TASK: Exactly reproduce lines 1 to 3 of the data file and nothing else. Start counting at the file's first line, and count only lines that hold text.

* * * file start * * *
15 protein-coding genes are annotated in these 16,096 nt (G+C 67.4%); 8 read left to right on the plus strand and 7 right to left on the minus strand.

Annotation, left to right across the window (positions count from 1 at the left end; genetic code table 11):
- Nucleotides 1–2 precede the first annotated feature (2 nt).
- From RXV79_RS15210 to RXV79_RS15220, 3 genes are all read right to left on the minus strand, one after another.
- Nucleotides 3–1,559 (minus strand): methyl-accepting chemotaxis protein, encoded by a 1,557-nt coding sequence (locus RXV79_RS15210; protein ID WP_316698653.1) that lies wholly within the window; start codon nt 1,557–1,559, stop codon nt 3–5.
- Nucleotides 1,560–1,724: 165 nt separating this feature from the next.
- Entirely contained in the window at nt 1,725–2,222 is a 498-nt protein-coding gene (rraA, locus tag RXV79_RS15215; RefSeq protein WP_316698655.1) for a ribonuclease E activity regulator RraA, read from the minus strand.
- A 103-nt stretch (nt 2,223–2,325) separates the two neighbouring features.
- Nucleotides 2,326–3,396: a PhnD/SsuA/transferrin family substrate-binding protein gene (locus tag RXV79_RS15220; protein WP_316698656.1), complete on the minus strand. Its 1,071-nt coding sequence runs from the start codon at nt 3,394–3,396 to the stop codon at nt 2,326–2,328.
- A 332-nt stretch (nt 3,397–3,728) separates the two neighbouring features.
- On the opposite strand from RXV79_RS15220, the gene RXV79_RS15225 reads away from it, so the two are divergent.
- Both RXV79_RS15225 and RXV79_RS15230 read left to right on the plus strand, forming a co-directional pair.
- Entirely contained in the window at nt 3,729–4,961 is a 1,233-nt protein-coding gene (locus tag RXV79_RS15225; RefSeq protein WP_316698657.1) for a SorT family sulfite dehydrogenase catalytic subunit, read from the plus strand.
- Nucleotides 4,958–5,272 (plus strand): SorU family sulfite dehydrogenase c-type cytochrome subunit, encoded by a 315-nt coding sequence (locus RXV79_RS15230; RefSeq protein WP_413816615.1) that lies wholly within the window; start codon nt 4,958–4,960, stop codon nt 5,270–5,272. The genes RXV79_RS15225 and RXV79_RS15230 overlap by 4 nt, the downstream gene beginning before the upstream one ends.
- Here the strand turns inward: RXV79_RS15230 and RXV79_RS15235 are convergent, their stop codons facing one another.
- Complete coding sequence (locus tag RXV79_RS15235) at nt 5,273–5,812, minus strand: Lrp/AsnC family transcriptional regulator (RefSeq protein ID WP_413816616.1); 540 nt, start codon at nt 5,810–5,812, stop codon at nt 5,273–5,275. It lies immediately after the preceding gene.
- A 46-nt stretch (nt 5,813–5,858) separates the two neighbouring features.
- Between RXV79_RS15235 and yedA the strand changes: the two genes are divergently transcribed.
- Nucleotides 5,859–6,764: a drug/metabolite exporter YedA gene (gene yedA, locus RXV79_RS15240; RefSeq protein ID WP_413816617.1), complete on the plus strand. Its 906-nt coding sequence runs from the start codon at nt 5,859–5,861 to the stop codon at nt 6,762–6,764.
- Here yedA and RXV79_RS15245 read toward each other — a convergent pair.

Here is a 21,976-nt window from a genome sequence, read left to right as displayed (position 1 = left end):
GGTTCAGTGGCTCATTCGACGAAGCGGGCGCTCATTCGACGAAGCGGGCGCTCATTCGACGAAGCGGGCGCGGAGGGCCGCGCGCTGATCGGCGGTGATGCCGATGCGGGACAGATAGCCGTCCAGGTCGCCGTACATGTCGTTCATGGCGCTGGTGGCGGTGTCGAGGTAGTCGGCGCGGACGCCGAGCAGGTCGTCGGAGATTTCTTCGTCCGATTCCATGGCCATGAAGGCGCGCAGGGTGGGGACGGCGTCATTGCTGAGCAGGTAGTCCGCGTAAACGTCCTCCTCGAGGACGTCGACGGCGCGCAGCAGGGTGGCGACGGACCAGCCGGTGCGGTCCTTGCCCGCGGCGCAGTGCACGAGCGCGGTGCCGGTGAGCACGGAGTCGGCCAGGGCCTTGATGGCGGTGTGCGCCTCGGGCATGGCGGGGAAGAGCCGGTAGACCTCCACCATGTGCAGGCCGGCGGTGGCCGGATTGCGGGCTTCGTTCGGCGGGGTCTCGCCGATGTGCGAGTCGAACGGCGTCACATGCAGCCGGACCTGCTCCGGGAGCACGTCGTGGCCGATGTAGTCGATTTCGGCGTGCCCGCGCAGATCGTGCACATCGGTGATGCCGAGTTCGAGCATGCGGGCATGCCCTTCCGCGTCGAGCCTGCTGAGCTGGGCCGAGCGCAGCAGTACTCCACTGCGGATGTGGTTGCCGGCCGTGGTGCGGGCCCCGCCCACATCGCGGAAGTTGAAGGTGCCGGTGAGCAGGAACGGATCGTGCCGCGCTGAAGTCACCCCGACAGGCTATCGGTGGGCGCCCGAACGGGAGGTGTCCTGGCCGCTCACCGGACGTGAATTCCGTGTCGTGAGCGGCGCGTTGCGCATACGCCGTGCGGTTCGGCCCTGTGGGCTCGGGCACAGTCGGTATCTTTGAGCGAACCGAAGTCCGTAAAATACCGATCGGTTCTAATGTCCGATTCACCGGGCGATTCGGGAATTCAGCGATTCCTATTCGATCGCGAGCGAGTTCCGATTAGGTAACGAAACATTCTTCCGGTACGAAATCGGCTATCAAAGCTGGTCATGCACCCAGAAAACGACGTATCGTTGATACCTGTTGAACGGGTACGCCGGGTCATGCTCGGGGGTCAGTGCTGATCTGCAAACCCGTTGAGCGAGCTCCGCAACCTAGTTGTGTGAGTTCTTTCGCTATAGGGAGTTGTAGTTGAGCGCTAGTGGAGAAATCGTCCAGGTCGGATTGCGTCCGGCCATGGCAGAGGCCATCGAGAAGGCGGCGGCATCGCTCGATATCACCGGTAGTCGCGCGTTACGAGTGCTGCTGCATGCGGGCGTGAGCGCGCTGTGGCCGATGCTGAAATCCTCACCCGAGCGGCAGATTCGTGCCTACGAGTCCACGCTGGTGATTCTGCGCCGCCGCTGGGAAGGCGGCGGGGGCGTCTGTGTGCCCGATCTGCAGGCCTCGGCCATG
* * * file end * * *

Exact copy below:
15 protein-coding genes are annotated in these 16,096 nt (G+C 67.4%); 8 read left to right on the plus strand and 7 right to left on the minus strand.

Annotation, left to right across the window (positions count from 1 at the left end; genetic code table 11):
- Nucleotides 1–2 precede the first annotated feature (2 nt).